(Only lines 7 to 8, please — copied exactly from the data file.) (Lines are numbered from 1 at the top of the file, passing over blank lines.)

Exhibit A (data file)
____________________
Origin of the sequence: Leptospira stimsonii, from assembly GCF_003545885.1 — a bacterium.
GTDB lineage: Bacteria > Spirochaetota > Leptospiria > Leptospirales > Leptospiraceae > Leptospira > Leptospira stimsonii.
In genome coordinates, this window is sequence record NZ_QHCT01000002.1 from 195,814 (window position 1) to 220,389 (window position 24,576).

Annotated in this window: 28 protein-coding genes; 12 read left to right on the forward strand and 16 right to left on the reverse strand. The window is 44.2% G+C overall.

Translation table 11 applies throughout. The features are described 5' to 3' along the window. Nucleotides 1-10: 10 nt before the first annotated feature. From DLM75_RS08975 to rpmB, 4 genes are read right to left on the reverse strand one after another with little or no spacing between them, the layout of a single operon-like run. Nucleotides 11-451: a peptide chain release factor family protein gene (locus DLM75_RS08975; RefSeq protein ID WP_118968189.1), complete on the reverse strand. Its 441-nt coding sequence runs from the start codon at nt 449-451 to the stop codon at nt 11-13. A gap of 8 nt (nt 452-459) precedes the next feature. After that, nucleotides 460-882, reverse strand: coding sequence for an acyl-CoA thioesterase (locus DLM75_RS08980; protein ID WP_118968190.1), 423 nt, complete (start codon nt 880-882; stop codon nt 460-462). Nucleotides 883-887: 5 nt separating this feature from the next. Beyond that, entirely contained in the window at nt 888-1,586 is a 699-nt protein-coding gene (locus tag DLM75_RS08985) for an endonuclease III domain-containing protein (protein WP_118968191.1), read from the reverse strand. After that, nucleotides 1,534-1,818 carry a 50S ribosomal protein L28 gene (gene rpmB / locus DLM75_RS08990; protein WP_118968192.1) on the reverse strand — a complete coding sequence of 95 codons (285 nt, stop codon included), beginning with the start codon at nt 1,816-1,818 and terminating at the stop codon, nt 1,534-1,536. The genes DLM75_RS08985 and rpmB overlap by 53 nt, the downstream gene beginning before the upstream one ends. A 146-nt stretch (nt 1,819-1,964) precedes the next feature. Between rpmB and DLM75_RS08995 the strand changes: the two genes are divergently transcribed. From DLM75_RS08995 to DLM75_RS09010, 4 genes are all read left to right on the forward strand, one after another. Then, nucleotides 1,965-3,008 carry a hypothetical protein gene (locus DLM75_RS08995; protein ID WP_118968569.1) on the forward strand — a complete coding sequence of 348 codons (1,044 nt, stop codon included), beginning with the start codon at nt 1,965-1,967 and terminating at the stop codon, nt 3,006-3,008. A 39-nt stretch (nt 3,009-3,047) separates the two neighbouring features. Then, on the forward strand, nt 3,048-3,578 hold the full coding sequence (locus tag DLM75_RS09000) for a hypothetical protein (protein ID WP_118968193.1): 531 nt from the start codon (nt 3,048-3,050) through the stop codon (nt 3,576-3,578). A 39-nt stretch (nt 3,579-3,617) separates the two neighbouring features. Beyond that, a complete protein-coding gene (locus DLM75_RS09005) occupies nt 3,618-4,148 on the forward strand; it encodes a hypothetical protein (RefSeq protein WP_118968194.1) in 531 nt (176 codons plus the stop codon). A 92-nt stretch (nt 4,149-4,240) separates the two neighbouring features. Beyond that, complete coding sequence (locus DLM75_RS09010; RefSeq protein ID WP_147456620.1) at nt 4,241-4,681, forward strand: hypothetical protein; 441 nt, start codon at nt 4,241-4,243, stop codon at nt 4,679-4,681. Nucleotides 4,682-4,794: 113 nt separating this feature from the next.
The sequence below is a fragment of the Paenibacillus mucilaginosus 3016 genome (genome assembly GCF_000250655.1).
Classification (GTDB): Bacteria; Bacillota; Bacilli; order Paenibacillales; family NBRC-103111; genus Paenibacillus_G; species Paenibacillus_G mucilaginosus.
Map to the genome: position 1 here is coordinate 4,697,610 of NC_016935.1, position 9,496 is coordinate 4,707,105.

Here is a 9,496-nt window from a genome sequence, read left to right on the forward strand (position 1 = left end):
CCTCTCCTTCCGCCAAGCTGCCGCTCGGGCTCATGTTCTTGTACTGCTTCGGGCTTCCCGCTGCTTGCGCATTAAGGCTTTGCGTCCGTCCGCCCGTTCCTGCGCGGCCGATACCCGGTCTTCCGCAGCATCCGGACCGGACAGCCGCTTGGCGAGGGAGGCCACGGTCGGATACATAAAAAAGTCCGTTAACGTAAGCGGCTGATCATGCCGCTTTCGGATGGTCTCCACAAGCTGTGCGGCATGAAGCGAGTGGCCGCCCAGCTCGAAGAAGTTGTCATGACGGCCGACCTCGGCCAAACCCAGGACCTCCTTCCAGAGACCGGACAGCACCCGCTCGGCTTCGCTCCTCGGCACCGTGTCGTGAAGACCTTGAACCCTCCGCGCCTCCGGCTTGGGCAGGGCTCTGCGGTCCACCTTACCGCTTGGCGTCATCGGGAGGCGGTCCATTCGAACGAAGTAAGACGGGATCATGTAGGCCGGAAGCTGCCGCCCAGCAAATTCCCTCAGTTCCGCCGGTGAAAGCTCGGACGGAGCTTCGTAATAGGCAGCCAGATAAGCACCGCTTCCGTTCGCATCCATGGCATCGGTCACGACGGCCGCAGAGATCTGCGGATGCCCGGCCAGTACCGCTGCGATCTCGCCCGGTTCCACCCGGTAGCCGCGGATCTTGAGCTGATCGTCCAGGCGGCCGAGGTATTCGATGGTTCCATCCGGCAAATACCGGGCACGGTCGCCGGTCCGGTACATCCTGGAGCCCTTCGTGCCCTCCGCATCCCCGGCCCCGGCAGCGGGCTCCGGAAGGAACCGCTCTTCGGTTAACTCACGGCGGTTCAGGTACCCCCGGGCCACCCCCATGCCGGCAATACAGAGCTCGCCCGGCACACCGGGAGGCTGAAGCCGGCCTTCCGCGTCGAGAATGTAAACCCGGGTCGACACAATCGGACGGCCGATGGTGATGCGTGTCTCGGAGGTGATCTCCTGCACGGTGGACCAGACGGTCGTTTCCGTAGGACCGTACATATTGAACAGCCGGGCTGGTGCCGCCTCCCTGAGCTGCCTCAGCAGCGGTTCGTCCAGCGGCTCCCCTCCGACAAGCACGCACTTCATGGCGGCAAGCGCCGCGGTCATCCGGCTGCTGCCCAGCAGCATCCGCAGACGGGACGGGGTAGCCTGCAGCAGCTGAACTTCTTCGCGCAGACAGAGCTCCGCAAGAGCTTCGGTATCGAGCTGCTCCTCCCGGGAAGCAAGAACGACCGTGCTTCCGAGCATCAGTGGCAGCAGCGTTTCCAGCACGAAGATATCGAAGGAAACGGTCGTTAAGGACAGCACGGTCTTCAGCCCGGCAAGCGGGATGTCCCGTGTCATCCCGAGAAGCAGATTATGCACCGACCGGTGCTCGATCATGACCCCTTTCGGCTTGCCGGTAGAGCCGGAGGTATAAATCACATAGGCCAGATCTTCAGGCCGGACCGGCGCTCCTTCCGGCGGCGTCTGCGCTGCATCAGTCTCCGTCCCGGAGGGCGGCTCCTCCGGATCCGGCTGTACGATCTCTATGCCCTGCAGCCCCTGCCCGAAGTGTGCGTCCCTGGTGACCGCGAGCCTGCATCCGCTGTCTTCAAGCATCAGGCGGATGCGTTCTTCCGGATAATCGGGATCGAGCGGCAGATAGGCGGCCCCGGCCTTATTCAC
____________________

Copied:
Classification (GTDB): Bacteria; Bacillota; Bacilli; order Paenibacillales; family NBRC-103111; genus Paenibacillus_G; species Paenibacillus_G mucilaginosus.
Map to the genome: position 1 here is coordinate 4,697,610 of NC_016935.1, position 9,496 is coordinate 4,707,105.